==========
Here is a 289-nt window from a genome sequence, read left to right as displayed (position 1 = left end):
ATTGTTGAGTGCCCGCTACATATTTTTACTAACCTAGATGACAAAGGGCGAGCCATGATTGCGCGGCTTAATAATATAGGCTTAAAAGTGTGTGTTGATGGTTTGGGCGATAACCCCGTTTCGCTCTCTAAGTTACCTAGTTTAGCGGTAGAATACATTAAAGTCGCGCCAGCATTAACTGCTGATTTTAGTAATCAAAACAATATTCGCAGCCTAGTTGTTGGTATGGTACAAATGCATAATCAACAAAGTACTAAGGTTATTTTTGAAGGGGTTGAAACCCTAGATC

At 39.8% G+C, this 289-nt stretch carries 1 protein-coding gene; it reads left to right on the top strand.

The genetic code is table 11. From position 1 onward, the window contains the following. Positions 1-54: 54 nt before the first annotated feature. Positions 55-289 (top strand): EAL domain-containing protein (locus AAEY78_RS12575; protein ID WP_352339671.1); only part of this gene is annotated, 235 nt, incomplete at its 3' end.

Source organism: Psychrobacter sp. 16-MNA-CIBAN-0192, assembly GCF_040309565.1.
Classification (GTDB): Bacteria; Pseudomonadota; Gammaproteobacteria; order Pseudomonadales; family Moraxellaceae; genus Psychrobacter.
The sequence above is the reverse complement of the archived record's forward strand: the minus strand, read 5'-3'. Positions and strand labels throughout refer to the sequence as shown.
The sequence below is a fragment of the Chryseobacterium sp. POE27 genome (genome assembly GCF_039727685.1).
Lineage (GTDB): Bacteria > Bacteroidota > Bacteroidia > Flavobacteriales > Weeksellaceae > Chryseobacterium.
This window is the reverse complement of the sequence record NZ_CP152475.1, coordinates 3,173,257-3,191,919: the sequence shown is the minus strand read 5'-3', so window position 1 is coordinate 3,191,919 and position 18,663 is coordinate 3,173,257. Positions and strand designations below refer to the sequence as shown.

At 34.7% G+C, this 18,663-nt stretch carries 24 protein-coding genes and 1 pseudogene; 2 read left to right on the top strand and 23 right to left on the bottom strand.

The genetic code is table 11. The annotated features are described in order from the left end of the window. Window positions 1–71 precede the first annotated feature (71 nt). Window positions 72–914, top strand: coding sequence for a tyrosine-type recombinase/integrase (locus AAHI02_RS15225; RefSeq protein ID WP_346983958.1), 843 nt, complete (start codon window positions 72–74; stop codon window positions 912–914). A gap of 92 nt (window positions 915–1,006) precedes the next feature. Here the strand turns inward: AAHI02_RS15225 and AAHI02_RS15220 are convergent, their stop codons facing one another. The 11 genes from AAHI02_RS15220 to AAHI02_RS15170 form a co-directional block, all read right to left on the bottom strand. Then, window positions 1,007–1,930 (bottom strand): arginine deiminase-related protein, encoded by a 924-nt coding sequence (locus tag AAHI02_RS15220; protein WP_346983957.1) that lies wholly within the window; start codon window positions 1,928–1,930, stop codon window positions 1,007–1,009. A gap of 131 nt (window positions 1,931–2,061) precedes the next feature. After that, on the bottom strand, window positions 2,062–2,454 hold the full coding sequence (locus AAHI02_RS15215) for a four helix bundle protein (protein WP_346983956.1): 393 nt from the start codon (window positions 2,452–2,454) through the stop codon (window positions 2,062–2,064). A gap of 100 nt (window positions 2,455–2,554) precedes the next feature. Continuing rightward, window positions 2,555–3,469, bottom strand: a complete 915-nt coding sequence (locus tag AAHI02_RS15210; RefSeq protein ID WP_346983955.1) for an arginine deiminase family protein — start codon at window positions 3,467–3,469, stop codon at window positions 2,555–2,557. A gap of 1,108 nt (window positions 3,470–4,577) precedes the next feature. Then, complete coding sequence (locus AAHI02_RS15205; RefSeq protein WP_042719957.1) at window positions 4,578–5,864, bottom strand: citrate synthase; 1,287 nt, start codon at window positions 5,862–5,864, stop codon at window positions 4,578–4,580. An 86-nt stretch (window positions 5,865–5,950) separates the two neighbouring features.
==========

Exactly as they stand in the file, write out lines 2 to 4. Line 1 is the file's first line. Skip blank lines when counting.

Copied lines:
ATTGTTGAGTGCCCGCTACATATTTTTACTAACCTAGATGACAAAGGGCGAGCCATGATTGCGCGGCTTAATAATATAGGCTTAAAAGTGTGTGTTGATGGTTTGGGCGATAACCCCGTTTCGCTCTCTAAGTTACCTAGTTTAGCGGTAGAATACATTAAAGTCGCGCCAGCATTAACTGCTGATTTTAGTAATCAAAACAATATTCGCAGCCTAGTTGTTGGTATGGTACAAATGCATAATCAACAAAGTACTAAGGTTATTTTTGAAGGGGTTGAAACCCTAGATC

At 39.8% G+C, this 289-nt stretch carries 1 protein-coding gene; it reads left to right on the top strand.

The genetic code is table 11. From position 1 onward, the window contains the following. Positions 1-54: 54 nt before the first annotated feature. Positions 55-289 (top strand): EAL domain-containing protein (locus AAEY78_RS12575; protein ID WP_352339671.1); only part of this gene is annotated, 235 nt, incomplete at its 3' end.